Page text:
The main argument advanced in this article that frames this special issue is that citizenship is not just a highly polysemic word employed by the media and other political institutions; it is also a set of norms and (linguistic) behaviours that individuals are socialised into, as well as a series of practices that social actors perform through an array of semiotic means including multilingualism, multivoicedness, the body, and affect. In light of this, it is proposed that the linguistic/discursive study of citizenship should be expanded beyond a rather narrow emphasis on political proposals about language testing to include the diverse, more or less mundane, ways in which citizenship is enacted via an array of multivocal, material, and affective semiotic resources.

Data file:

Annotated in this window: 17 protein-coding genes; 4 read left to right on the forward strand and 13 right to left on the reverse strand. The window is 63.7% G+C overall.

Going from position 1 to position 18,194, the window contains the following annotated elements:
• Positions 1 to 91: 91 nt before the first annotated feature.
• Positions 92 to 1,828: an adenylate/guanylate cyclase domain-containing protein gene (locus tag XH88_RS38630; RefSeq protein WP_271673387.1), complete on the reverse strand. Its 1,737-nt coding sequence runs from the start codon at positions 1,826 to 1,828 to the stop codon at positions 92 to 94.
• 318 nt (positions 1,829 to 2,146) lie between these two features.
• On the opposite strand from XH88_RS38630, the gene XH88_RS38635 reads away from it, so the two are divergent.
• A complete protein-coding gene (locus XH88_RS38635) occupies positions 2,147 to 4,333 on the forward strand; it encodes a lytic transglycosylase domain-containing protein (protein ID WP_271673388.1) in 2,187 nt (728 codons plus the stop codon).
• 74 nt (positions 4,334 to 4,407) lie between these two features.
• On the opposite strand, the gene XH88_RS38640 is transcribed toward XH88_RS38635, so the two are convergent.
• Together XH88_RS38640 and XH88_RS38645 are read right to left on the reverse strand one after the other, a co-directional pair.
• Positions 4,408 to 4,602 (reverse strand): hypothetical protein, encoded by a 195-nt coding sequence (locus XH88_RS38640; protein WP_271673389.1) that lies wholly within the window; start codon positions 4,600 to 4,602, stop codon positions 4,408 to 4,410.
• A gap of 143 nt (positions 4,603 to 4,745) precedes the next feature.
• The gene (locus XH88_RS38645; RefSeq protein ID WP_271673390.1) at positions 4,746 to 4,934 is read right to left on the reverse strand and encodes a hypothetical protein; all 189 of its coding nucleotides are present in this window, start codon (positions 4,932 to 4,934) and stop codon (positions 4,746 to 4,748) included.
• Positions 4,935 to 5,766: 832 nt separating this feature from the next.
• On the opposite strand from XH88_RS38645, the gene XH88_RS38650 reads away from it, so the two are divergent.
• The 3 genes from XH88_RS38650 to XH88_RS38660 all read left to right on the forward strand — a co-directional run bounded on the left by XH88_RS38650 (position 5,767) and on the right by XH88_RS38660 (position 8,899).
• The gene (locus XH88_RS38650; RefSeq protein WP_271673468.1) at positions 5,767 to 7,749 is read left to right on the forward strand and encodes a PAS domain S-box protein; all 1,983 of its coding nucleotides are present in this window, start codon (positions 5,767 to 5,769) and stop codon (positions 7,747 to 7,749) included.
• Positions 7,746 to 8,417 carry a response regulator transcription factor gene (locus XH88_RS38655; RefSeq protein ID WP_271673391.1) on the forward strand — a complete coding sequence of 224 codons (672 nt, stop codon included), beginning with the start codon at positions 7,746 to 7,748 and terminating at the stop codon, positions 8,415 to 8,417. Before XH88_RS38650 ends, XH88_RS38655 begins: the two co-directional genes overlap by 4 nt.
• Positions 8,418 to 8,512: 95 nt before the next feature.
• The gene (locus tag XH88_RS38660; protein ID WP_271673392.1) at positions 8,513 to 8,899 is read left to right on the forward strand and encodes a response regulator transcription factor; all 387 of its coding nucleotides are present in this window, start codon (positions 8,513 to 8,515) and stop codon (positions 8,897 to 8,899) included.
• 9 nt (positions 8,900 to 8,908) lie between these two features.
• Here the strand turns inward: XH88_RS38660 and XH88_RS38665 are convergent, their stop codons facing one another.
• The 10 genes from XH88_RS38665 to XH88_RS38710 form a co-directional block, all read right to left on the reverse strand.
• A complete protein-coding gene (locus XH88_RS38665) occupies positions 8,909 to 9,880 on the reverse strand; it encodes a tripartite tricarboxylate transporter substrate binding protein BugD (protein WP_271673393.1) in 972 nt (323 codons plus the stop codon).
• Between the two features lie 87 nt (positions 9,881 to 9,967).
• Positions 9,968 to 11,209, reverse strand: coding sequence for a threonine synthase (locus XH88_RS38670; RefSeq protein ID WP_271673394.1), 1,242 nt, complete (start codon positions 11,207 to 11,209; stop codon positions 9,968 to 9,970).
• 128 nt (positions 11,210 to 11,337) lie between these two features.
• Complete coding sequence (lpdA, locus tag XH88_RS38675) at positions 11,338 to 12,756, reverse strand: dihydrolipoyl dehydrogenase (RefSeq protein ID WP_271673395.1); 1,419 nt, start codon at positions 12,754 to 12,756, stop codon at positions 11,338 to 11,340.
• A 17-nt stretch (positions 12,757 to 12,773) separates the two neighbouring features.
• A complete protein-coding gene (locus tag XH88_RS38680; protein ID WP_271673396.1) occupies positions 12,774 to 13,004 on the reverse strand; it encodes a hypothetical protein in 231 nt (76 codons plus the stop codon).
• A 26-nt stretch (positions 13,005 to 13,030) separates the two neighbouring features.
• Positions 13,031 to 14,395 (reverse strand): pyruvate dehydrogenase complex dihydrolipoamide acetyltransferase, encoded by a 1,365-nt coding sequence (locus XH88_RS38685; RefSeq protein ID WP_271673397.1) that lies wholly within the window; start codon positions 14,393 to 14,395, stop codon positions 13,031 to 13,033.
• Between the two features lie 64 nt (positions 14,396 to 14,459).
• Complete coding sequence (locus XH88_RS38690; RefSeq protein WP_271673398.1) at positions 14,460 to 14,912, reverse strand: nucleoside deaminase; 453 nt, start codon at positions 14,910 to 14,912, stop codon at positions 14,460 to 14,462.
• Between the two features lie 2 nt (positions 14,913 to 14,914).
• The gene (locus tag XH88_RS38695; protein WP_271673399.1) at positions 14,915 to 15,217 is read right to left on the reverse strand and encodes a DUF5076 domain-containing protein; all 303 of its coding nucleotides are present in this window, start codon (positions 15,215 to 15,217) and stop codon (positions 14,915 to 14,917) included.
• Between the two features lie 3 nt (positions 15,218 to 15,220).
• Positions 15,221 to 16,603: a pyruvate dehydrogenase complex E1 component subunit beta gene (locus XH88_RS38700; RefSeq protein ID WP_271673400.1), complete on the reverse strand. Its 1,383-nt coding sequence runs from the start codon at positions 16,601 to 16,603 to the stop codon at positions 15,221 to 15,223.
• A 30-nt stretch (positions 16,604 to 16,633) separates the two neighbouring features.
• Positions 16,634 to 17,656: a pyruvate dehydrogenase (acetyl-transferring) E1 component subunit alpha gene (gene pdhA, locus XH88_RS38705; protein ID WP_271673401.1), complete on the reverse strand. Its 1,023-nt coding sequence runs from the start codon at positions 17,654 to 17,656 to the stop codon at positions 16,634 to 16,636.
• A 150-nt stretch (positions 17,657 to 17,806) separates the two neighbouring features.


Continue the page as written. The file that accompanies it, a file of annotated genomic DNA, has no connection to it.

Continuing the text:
All Science Journal Classification (ASJC) codes
- Sociology and Political Science
- Linguistics and Language